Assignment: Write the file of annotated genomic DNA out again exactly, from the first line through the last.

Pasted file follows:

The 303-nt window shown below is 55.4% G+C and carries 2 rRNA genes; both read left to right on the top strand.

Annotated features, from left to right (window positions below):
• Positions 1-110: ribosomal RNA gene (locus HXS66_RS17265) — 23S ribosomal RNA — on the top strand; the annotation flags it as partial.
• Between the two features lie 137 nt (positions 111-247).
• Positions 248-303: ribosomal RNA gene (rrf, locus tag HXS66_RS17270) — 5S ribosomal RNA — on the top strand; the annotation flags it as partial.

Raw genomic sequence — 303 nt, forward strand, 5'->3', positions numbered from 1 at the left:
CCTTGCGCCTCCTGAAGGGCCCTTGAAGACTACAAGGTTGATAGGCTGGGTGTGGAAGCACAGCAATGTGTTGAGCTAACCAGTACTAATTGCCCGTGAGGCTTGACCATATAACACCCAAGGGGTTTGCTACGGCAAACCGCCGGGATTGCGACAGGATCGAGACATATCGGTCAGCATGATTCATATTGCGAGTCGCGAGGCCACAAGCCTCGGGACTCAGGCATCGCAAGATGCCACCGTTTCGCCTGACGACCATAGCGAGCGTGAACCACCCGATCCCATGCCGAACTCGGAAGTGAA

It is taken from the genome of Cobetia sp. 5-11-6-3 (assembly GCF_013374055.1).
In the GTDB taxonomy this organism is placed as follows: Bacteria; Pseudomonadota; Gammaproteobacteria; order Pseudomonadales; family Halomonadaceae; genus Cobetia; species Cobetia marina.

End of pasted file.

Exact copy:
The 303-nt window shown below is 55.4% G+C and carries 2 rRNA genes; both read left to right on the top strand.

Annotated features, from left to right (window positions below):
• Positions 1-110: ribosomal RNA gene (locus HXS66_RS17265) — 23S ribosomal RNA — on the top strand; the annotation flags it as partial.
• Between the two features lie 137 nt (positions 111-247).
• Positions 248-303: ribosomal RNA gene (rrf, locus tag HXS66_RS17270) — 5S ribosomal RNA — on the top strand; the annotation flags it as partial.

Raw genomic sequence — 303 nt, forward strand, 5'->3', positions numbered from 1 at the left:
CCTTGCGCCTCCTGAAGGGCCCTTGAAGACTACAAGGTTGATAGGCTGGGTGTGGAAGCACAGCAATGTGTTGAGCTAACCAGTACTAATTGCCCGTGAGGCTTGACCATATAACACCCAAGGGGTTTGCTACGGCAAACCGCCGGGATTGCGACAGGATCGAGACATATCGGTCAGCATGATTCATATTGCGAGTCGCGAGGCCACAAGCCTCGGGACTCAGGCATCGCAAGATGCCACCGTTTCGCCTGACGACCATAGCGAGCGTGAACCACCCGATCCCATGCCGAACTCGGAAGTGAA

It is taken from the genome of Cobetia sp. 5-11-6-3 (assembly GCF_013374055.1).
In the GTDB taxonomy this organism is placed as follows: Bacteria; Pseudomonadota; Gammaproteobacteria; order Pseudomonadales; family Halomonadaceae; genus Cobetia; species Cobetia marina.